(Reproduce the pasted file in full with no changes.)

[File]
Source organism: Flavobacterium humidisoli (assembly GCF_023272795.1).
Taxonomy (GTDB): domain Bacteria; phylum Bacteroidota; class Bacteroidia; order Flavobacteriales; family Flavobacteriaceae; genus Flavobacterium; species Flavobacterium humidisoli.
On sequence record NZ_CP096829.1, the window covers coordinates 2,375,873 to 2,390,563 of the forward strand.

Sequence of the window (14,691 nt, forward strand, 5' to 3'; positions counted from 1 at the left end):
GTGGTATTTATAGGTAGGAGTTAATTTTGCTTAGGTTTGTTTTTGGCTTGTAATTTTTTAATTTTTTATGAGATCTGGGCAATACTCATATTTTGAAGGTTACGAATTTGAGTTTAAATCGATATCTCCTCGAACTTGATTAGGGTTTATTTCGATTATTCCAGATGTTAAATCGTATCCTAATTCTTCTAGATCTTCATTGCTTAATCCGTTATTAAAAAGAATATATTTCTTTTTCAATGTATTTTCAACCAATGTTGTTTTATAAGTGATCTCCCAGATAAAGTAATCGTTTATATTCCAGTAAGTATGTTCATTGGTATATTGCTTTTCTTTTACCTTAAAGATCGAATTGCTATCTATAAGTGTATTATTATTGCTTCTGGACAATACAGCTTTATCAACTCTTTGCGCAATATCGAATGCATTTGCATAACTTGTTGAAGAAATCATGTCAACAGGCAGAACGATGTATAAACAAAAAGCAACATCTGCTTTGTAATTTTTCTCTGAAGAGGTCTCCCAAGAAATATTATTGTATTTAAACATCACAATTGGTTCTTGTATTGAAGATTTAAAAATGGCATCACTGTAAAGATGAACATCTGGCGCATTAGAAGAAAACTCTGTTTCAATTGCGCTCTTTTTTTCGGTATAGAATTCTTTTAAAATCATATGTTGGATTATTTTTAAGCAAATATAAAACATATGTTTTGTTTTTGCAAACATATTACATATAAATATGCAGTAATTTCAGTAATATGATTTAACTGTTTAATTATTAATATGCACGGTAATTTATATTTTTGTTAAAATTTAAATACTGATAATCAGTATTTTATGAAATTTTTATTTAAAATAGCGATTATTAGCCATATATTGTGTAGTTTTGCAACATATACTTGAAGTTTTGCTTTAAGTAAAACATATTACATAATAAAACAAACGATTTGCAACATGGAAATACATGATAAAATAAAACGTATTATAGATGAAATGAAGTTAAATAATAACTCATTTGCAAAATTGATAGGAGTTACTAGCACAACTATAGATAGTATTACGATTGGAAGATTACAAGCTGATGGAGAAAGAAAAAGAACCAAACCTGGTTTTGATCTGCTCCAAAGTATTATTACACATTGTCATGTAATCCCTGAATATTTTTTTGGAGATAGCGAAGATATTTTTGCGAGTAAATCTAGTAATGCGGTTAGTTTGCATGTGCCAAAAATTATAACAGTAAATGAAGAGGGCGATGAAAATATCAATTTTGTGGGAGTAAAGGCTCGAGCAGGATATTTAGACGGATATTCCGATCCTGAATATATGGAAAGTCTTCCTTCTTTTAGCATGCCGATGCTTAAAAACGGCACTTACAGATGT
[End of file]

Source organism: Flavobacterium humidisoli (assembly GCF_023272795.1).
Taxonomy (GTDB): domain Bacteria; phylum Bacteroidota; class Bacteroidia; order Flavobacteriales; family Flavobacteriaceae; genus Flavobacterium; species Flavobacterium humidisoli.
On sequence record NZ_CP096829.1, the window covers coordinates 2,375,873 to 2,390,563 of the forward strand.

Sequence of the window (14,691 nt, forward strand, 5' to 3'; positions counted from 1 at the left end):
GTGGTATTTATAGGTAGGAGTTAATTTTGCTTAGGTTTGTTTTTGGCTTGTAATTTTTTAATTTTTTATGAGATCTGGGCAATACTCATATTTTGAAGGTTACGAATTTGAGTTTAAATCGATATCTCCTCGAACTTGATTAGGGTTTATTTCGATTATTCCAGATGTTAAATCGTATCCTAATTCTTCTAGATCTTCATTGCTTAATCCGTTATTAAAAAGAATATATTTCTTTTTCAATGTATTTTCAACCAATGTTGTTTTATAAGTGATCTCCCAGATAAAGTAATCGTTTATATTCCAGTAAGTATGTTCATTGGTATATTGCTTTTCTTTTACCTTAAAGATCGAATTGCTATCTATAAGTGTATTATTATTGCTTCTGGACAATACAGCTTTATCAACTCTTTGCGCAATATCGAATGCATTTGCATAACTTGTTGAAGAAATCATGTCAACAGGCAGAACGATGTATAAACAAAAAGCAACATCTGCTTTGTAATTTTTCTCTGAAGAGGTCTCCCAAGAAATATTATTGTATTTAAACATCACAATTGGTTCTTGTATTGAAGATTTAAAAATGGCATCACTGTAAAGATGAACATCTGGCGCATTAGAAGAAAACTCTGTTTCAATTGCGCTCTTTTTTTCGGTATAGAATTCTTTTAAAATCATATGTTGGATTATTTTTAAGCAAATATAAAACATATGTTTTGTTTTTGCAAACATATTACATATAAATATGCAGTAATTTCAGTAATATGATTTAACTGTTTAATTATTAATATGCACGGTAATTTATATTTTTGTTAAAATTTAAATACTGATAATCAGTATTTTATGAAATTTTTATTTAAAATAGCGATTATTAGCCATATATTGTGTAGTTTTGCAACATATACTTGAAGTTTTGCTTTAAGTAAAACATATTACATAATAAAACAAACGATTTGCAACATGGAAATACATGATAAAATAAAACGTATTATAGATGAAATGAAGTTAAATAATAACTCATTTGCAAAATTGATAGGAGTTACTAGCACAACTATAGATAGTATTACGATTGGAAGATTACAAGCTGATGGAGAAAGAAAAAGAACCAAACCTGGTTTTGATCTGCTCCAAAGTATTATTACACATTGTCATGTAATCCCTGAATATTTTTTTGGAGATAGCGAAGATATTTTTGCGAGTAAATCTAGTAATGCGGTTAGTTTGCATGTGCCAAAAATTATAACAGTAAATGAAGAGGGCGATGAAAATATCAATTTTGTGGGAGTAAAGGCTCGAGCAGGATATTTAGACGGATATTCCGATCCTGAATATATGGAAAGTCTTCCTTCTTTTAGCATGCCGATGCTTAAAAACGGCACTTACAGATGT